Breaking Bad News


  • Entering difficult conversations can be challenging and stressful for all involved
  • Bad news can include any information that may seriously affect a person’s perception and experience of their future
  • How information is delivered has tremendous impact on how patients and family/caregivers hear the news, how they cope and how they make decisions
  • Everyone is unique in how they would like to be given information, what information they want to know and whom they want to know
  • Bad news is always “in the eye of the beholder”
  • It is difficult to estimate the impact of the bad news until one has learned the recipient’s expectations and understanding of the situation
  • Speaking openly and with compassion and empathy shows patients and family/caregivers you care


Barriers to Breaking Bad News

Information sharing can be a complex communication skill.
The following are examples of experiences that may occur in the process of breaking bad news:

Health care professionals giving bad news

  • Fear of their own emotions
  • Fear of patient and family/caregiver emotions and reactions
  • Uncertainty in how to support these responses
  • Communicating information in technical language that is not easily understood
  • Avoiding discussion of distressing information
  • Giving false hope – telling patients and family/caregivers what they think they want to hear

Patients and family caregivers receiving bad news

  • Fear of what might be said
  • Not feeling prepared
  • Feeling that people are not being truthful or honest
  • Feeling that their decisions and hopes are not being respected
  • May only be able to take in information a little bit at a time
  • May have differences in what information they want each other to know
  • May have a need to seek a second opinion
  • May have limited understanding of medical/physical processes
  • May be embarrassed by own lack of knowledge


There are no universal approaches that will work in all situations when communicating bad news. When faced with the task, the following considerations may be helpful:


  • Take time to reflect on your own feelings, emotions and concerns of the situation
  • Be familiar with background and details of participants (see Psychosocial Assessment)
  • Write down important points to be discussed and bring relevant health records
  • Come prepared to talk about possible next steps
  • Determine with the patient and family/caregivers who will be present
  • Choose a space that is private, comfortable, and limits opportunities for distractions and interruptions

Engaging in Conversation

  • Sit in a place that is most comfortable and supportive to the patient
  • Ask open-ended questions about what is currently known and understood about the situation (see Communication Strategies)
  • Provide honest and direct information in words that are easily understood
  • Pace the information and give time for silence; everyone processes information at different rates
  • Anticipate a range of feelings and emotions; patients and family/caregivers may have very different ways of responding to the news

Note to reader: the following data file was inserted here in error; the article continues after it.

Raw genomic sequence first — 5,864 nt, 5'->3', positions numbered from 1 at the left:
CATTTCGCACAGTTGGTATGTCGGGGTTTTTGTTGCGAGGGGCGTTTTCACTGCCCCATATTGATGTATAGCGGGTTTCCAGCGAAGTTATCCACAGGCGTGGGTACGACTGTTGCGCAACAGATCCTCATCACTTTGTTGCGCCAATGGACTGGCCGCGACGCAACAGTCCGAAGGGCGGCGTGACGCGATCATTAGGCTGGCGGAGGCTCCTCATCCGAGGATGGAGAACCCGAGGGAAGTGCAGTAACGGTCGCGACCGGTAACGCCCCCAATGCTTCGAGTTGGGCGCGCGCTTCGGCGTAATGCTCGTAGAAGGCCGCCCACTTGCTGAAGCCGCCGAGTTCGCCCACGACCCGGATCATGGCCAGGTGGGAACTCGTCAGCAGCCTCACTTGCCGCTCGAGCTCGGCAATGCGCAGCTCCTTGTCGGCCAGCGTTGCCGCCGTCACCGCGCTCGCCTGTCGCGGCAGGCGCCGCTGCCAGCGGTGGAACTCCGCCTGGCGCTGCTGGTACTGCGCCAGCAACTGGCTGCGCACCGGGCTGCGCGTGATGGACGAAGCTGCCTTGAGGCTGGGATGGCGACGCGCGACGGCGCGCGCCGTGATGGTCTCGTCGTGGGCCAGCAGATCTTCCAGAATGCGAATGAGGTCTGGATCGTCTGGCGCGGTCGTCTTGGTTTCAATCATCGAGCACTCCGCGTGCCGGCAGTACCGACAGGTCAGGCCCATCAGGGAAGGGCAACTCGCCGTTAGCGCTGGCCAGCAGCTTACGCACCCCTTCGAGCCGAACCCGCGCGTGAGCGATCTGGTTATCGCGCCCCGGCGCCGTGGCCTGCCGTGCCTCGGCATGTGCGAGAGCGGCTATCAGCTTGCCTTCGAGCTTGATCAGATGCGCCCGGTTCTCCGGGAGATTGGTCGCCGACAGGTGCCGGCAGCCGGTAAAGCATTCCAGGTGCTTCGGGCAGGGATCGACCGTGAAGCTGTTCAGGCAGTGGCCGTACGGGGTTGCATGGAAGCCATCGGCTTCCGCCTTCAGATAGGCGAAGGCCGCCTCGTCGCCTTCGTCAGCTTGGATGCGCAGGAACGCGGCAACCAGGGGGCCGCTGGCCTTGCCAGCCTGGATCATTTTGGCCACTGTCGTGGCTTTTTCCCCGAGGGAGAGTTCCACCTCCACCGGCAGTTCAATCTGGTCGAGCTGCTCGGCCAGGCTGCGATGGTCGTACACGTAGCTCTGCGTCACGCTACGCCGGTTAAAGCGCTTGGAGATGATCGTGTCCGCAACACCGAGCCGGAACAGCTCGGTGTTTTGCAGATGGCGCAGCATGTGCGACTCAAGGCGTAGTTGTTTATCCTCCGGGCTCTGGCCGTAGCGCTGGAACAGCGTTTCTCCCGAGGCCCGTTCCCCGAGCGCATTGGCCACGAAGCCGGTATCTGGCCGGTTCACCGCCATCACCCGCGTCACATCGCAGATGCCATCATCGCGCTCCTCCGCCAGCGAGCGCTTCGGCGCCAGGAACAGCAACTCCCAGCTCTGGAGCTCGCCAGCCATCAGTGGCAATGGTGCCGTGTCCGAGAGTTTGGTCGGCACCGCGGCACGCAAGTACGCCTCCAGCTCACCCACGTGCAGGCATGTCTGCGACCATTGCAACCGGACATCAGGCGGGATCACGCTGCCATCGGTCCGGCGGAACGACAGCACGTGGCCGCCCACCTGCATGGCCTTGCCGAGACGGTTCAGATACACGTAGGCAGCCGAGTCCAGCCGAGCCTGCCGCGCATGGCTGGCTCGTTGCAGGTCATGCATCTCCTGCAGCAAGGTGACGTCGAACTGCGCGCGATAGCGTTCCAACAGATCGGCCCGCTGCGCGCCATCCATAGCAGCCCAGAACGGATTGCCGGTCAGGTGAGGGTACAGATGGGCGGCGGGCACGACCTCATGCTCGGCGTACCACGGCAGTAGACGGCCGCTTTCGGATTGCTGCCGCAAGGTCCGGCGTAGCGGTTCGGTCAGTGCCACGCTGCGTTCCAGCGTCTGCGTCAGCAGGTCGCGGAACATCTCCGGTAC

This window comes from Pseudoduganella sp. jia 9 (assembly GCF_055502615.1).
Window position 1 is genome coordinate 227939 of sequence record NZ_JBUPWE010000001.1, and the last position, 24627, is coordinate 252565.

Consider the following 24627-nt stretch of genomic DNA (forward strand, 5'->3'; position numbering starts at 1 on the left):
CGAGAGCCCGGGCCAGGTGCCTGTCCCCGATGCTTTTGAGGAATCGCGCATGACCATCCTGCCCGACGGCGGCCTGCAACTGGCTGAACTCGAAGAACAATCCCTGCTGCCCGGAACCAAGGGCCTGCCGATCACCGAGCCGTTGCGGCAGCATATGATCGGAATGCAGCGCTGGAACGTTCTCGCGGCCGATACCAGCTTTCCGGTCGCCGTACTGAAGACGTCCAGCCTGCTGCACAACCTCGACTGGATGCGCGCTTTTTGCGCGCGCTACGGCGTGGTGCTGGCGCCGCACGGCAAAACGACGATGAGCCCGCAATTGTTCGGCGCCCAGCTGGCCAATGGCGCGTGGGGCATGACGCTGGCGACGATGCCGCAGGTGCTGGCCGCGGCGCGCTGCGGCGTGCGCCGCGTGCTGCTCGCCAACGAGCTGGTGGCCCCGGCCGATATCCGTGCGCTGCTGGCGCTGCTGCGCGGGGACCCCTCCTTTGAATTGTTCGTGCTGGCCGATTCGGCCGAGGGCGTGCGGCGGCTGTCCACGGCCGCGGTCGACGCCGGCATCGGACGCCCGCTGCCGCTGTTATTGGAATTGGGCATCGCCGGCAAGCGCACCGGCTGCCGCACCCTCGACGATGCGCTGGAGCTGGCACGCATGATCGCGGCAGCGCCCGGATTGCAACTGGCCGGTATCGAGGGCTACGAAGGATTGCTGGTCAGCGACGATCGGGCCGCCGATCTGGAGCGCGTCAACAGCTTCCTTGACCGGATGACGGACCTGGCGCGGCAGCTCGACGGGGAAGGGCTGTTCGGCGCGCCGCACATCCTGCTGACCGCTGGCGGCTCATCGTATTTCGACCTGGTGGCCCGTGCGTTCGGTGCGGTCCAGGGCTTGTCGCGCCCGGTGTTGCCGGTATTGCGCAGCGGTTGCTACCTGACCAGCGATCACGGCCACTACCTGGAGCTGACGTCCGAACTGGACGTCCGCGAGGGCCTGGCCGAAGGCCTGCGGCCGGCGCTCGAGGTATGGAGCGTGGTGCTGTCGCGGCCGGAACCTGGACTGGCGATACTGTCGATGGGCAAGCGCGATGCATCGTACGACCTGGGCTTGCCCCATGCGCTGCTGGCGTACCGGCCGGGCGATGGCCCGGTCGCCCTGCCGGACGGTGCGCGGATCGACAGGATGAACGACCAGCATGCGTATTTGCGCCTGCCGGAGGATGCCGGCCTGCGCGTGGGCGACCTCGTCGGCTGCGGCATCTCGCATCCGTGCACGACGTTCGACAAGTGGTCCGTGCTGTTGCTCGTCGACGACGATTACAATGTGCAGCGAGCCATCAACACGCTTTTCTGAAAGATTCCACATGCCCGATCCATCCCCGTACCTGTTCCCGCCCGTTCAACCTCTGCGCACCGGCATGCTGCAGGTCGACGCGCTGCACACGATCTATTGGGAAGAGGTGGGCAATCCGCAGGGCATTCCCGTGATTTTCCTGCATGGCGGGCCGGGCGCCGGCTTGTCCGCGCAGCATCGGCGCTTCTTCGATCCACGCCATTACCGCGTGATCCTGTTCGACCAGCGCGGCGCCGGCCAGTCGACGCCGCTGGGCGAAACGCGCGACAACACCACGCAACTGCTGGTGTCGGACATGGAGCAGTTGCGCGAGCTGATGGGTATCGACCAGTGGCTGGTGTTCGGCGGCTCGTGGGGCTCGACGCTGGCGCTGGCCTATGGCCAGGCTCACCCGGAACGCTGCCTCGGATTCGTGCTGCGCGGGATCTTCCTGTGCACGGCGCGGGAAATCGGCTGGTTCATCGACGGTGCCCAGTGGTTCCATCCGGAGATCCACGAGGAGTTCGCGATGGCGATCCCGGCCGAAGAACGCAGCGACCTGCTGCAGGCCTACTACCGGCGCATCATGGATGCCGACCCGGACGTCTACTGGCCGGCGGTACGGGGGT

• Ask open-ended questions about how this new information has been understood
  • Discuss and address the immediate physical and/or psychosocial/spiritual needs
  • Discuss strategies and next steps; explore the hopes patients and family/caregivers may have at this time and for the future
  • Offer an opportunity for a follow-up meeting to address and clarify any concerns or new questions

Debriefing (Reflecting After the Meeting)

  • It is important that health care professionals pay attention to the range of feelings, responses and concerns they may experience after meeting with patients and family/caregivers (eg., sadness, frustration, anger, guilt, relief, uncertainty, helplessness, disagreement)
  • Discussing the meeting with team members is helpful because:
    • Perceptions and concerns of the event can be discussed
    • Support and suggestions from the team can be provided
    • New skills and awareness can be gained for future patient interactions
    • Debriefing helps build good team communication


  1. Baile WF, Buckman R, Lenzi R, Glober G, Beale EA, Kudelka AP. SPIKES-A six-step protocol for delivering bad news: application to the patient with cancer. Oncologist 2000;5(4):302-311.
  2. Downing GM, Wainwright W, editors. Medical care of the dying. 4th ed. Victoria (BC): Victoria Hospice Society; 2006.
  3. Doyle D, Hanks G, Cherny N, Calman K, editors. Oxford textbook of palliative medicine. 3rd ed. Oxford: Oxford University Press; 2005.
  4. Gongal R, Vaidya P, Hayes B, Butterworth K. The handbook of palliative care. Hospice Nepal. Kathmandu, Nepal.
  5. Kirk P, Kirk I, Kristjanson L. What do patients receiving palliative care for cancer and their families want to be told: a Canadian and Australian qualitative study. BMJ 2004;328(7452):1343.
  6. Watson M, Lucas C, Hoy A, Back I. Oxford handbook of palliative care. Oxford: Oxford University Press; 2005.

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